But South Africa’s chief negotiator, Maesela Kekana, said the country was pleased with the outcome. He confirmed that South Africa backed a last-minute change in the final agreement which went from “phasing out unabated coal and fossil fuel subsidies”, to “phasing down unabated coal and inefficient fossil-fuel subsidies”. 

“The way the issue of coal ‘phase-out’ was framed was not in line with the principles of the convention, such as equity, common but differentiated approaches, and issues of climate justice. Ultimately, we managed to find consensus around that issue and agreed that it is important to phase down coal, while taking into account one’s national circumstances and also looking at issues of support to developing countries and issues of a just transition,” Kekana said.

“In our view, that issue was concluded successfully. It respects the boundaries of the convention and the Paris Agreement.”

During the closing plenary and before the final agreement was adopted, China submitted to the COP26 that, “India, China, South Africa and Bolivian delegates, and like-minded countries and other developing countries expressed concerns [with the final text]”.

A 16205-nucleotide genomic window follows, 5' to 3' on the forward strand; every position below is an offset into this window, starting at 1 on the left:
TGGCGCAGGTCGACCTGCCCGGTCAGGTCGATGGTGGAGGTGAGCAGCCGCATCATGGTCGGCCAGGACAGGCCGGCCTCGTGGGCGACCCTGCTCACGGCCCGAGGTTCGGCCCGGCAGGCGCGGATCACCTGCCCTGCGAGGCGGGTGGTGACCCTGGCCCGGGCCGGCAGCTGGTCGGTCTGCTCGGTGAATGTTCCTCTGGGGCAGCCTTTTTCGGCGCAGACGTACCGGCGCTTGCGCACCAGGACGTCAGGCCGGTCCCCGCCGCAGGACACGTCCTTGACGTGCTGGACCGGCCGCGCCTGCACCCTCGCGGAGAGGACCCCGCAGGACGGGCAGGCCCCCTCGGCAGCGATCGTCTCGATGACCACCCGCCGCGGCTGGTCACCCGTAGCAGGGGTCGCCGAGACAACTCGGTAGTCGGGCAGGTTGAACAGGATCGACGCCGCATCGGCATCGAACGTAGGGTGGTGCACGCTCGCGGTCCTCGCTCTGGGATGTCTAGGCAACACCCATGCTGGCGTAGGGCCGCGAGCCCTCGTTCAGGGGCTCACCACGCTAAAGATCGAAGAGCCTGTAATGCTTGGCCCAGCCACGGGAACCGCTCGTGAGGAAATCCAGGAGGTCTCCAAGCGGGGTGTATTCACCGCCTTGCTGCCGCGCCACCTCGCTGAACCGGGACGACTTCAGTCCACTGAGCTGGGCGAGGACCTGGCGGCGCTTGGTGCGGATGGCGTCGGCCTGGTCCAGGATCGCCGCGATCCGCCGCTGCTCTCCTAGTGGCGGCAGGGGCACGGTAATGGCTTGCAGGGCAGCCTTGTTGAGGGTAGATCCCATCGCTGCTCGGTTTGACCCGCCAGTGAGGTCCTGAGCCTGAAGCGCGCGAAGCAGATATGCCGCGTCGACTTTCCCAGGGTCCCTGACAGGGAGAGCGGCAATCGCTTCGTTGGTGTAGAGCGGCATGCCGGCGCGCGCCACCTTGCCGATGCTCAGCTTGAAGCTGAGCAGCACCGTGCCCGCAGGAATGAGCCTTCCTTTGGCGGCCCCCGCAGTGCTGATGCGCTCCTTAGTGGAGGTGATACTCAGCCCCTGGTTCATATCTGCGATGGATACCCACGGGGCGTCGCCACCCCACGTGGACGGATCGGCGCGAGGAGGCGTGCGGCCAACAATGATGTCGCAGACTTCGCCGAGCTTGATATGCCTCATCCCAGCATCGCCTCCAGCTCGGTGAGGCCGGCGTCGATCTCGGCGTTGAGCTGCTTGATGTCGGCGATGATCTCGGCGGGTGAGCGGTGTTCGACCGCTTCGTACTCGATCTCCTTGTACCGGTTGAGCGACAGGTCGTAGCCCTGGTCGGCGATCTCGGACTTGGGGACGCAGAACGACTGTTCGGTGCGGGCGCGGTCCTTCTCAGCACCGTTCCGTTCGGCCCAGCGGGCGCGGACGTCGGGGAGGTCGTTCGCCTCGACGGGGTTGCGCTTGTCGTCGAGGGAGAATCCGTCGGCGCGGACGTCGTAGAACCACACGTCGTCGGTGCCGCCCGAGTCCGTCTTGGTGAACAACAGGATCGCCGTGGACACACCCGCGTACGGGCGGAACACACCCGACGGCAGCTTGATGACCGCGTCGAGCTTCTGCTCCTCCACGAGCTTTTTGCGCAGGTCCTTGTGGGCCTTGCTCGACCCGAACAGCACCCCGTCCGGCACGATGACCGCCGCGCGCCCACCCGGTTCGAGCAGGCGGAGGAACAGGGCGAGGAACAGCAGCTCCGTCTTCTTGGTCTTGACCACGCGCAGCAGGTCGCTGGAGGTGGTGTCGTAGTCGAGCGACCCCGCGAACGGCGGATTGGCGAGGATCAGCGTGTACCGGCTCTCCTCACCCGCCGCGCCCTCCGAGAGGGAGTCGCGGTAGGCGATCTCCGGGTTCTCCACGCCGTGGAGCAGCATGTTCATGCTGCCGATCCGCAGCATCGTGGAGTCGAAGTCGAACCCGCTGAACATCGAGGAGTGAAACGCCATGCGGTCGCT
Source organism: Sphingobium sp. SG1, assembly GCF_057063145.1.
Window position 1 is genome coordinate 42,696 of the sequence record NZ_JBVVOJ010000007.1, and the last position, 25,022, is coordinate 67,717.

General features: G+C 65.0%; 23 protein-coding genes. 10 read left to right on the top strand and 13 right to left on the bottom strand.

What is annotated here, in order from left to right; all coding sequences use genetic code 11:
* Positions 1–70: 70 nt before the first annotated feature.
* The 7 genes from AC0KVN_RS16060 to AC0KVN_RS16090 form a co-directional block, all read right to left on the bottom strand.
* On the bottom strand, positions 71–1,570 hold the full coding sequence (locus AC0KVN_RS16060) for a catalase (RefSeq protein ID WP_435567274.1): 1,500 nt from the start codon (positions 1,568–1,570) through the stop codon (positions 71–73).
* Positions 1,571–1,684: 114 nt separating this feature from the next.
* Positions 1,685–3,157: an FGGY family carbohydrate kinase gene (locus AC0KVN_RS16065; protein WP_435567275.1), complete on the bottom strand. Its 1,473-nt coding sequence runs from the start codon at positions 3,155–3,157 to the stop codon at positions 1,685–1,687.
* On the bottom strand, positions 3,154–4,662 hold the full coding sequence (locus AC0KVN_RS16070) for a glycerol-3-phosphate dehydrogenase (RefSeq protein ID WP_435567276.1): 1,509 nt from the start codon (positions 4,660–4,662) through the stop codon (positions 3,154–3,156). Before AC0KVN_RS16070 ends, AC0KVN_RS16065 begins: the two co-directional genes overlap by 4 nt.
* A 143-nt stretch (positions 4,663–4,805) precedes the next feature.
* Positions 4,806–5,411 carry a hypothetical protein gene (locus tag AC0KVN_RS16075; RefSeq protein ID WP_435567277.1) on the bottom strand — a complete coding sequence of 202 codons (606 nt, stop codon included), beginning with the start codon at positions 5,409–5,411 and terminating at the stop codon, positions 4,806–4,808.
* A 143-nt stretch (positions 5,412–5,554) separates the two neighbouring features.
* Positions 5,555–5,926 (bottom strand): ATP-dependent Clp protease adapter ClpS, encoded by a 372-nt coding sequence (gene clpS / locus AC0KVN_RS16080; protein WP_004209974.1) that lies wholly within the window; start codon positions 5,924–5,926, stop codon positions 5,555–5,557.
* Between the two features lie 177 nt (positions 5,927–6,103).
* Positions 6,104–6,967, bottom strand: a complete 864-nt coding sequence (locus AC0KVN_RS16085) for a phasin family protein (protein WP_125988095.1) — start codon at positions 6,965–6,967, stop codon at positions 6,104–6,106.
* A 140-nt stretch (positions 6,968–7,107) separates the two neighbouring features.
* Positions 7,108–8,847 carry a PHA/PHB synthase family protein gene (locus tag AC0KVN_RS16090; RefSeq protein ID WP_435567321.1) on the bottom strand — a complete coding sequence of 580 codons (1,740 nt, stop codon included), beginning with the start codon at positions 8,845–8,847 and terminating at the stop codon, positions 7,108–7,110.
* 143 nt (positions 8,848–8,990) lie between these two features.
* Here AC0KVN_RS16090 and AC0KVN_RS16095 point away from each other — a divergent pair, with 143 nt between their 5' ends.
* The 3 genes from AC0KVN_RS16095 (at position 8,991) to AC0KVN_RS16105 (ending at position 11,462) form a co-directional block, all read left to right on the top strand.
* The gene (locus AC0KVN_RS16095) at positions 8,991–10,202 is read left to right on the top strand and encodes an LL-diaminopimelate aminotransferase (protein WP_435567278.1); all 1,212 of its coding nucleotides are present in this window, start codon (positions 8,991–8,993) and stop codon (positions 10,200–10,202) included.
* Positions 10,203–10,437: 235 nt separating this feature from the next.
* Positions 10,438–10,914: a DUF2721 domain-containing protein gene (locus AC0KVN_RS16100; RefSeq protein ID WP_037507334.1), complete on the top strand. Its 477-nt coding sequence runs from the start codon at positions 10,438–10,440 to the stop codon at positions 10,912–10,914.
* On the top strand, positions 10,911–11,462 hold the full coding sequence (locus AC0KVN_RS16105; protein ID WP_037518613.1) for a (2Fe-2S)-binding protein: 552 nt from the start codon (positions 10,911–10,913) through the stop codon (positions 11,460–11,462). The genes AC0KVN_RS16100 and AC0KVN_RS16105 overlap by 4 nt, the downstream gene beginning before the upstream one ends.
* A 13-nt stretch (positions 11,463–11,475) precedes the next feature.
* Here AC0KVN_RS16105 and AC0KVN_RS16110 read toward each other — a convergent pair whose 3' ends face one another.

“We have talked to the other stakeholders and parties concerned and held consultation with a view to ensuring the success of this meeting. We have found a constructive programme. The elements have been submitted to the president. We thank all the parties for their flexibility,” China’s representative said. 

On Wednesday, South Africa’s Environment, Forestry and Fisheries Minister Barabara Creecy said the outcome of COP26 was a positive move towards dealing with climate change. 

“I think that with regards to the issue of coal, we would have seen in that final text of the cover agreement it talks about the phase out of coal and there is a part where it talks about recognition of national circumstances and the just transition,” she told a media  briefing.